Teaching Engineering Ethics by Conceptual Design: The Somatic Marker Hypothesis

Citation data:

Science and Engineering Ethics, Vol: 15, Issue: 4

Publication Year:
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Repository URL:
https://ecommons.udayton.edu/rel_fac_pub/86; https://ecommons.udayton.edu/cgi/viewcontent.cgi?article=1084&context=rel_fac_pub
Kallenberg, Brad
Springer; eCommons
research misconduct; engineering ethics; design; somatic learning; Antonio Damasio; plagiarism; Catholic Studies; Christianity; Ethics and Political Philosophy; Other Religion; Religion; Religious Thought, Theology and Philosophy of Religion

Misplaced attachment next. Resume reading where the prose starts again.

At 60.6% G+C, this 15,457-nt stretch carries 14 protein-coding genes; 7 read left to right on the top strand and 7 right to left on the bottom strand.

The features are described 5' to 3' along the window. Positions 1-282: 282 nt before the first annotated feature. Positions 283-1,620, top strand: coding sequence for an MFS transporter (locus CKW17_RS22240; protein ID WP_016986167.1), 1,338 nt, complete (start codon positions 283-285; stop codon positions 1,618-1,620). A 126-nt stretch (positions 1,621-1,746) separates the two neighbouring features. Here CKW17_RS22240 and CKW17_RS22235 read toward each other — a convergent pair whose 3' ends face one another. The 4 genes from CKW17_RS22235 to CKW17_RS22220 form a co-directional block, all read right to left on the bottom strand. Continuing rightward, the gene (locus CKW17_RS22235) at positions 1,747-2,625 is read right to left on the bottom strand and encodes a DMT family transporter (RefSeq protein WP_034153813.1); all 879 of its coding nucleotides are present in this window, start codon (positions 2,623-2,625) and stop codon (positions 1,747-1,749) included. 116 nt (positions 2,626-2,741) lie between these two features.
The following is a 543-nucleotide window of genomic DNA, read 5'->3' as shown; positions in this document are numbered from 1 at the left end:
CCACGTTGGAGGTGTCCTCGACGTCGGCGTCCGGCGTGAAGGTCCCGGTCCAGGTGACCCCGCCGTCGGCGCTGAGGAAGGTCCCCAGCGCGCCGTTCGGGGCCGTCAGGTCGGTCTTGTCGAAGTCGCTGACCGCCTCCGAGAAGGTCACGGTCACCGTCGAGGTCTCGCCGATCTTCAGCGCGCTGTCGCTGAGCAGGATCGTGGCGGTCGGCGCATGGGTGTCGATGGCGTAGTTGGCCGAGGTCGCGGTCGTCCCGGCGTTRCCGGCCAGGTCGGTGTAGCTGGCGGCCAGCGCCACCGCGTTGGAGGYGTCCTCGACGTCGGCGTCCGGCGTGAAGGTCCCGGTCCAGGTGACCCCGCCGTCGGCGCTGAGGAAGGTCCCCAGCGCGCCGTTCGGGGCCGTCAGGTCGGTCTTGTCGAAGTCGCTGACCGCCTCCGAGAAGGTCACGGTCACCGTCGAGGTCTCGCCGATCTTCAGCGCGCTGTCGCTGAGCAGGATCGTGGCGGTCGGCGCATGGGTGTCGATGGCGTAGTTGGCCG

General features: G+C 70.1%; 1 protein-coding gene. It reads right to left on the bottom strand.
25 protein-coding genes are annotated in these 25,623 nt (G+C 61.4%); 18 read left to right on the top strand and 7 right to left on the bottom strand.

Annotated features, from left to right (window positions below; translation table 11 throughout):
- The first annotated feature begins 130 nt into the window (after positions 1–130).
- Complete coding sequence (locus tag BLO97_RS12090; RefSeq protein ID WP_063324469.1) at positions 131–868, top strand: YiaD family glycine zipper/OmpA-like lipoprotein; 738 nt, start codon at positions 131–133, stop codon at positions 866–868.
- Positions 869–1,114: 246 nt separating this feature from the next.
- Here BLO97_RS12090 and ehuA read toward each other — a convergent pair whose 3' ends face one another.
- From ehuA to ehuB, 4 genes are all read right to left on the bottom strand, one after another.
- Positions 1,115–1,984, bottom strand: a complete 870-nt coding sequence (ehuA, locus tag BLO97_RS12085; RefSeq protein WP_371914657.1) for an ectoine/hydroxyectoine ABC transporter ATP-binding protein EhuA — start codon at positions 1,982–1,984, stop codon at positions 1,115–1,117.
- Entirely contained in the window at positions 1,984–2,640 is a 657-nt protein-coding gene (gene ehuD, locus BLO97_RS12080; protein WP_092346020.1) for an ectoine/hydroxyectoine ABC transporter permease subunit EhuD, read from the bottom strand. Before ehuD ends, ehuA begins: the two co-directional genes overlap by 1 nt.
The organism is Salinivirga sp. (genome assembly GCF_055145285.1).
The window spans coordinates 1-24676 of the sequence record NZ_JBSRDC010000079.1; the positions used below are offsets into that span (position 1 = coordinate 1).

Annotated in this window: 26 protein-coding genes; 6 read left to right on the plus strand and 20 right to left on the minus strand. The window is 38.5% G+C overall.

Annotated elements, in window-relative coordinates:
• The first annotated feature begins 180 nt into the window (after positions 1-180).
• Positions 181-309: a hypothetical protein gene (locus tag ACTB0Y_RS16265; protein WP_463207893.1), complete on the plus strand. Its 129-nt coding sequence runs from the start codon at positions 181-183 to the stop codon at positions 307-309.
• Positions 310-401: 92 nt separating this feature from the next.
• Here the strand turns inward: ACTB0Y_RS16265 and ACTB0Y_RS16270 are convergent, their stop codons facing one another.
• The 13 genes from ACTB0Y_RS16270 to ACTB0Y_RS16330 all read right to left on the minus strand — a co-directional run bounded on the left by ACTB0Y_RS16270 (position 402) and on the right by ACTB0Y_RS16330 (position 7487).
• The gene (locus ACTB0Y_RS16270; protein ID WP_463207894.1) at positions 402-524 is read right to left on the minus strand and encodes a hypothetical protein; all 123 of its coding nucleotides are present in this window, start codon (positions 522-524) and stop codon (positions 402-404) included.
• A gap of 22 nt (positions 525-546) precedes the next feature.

article description
In 1998, a lead researcher at a Midwestern university submitted as his own a document that had 64 instances of strings of 10 or more words that were identical to a consultant's masters thesis and replicated a data chart, all of whose 16 entries were identical to three and four significant figures. He was fired because his actions were wrong. Curiously, he was completely unable to see that his actions were wrong. This phenomenon is discussed in light of recent advances in neuroscience and used to argue for a change in the standard way engineering ethics is taught. I argue that engineering ethics is better taught in the form of a design course in order to maximize "somatic" learning.